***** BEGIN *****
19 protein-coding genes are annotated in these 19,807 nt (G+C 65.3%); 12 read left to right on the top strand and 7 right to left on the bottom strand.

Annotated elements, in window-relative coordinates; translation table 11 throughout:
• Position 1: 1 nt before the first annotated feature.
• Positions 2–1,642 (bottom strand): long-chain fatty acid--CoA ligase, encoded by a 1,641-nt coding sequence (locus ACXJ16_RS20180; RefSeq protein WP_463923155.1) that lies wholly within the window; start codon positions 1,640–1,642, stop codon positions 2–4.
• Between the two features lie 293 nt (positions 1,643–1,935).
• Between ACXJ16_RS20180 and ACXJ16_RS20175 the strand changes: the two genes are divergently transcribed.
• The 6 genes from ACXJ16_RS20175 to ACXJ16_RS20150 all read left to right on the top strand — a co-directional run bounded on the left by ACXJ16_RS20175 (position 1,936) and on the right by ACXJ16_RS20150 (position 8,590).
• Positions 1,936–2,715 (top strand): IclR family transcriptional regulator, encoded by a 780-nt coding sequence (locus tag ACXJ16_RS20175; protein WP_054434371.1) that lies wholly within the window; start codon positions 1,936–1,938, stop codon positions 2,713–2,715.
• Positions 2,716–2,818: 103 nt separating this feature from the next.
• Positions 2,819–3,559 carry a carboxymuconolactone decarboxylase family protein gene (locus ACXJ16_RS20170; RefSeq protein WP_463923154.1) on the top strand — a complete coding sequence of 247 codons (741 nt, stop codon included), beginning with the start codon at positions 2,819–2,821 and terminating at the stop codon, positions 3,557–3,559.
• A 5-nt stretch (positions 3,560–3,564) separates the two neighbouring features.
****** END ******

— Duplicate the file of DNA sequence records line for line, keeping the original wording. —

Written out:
19 protein-coding genes are annotated in these 19,807 nt (G+C 65.3%); 12 read left to right on the top strand and 7 right to left on the bottom strand.

Annotated elements, in window-relative coordinates; translation table 11 throughout:
• Position 1: 1 nt before the first annotated feature.
• Positions 2–1,642 (bottom strand): long-chain fatty acid--CoA ligase, encoded by a 1,641-nt coding sequence (locus ACXJ16_RS20180; RefSeq protein WP_463923155.1) that lies wholly within the window; start codon positions 1,640–1,642, stop codon positions 2–4.
• Between the two features lie 293 nt (positions 1,643–1,935).
• Between ACXJ16_RS20180 and ACXJ16_RS20175 the strand changes: the two genes are divergently transcribed.
• The 6 genes from ACXJ16_RS20175 to ACXJ16_RS20150 all read left to right on the top strand — a co-directional run bounded on the left by ACXJ16_RS20175 (position 1,936) and on the right by ACXJ16_RS20150 (position 8,590).
• Positions 1,936–2,715 (top strand): IclR family transcriptional regulator, encoded by a 780-nt coding sequence (locus tag ACXJ16_RS20175; protein WP_054434371.1) that lies wholly within the window; start codon positions 1,936–1,938, stop codon positions 2,713–2,715.
• Positions 2,716–2,818: 103 nt separating this feature from the next.
• Positions 2,819–3,559 carry a carboxymuconolactone decarboxylase family protein gene (locus ACXJ16_RS20170; RefSeq protein WP_463923154.1) on the top strand — a complete coding sequence of 247 codons (741 nt, stop codon included), beginning with the start codon at positions 2,819–2,821 and terminating at the stop codon, positions 3,557–3,559.
• A 5-nt stretch (positions 3,560–3,564) separates the two neighbouring features.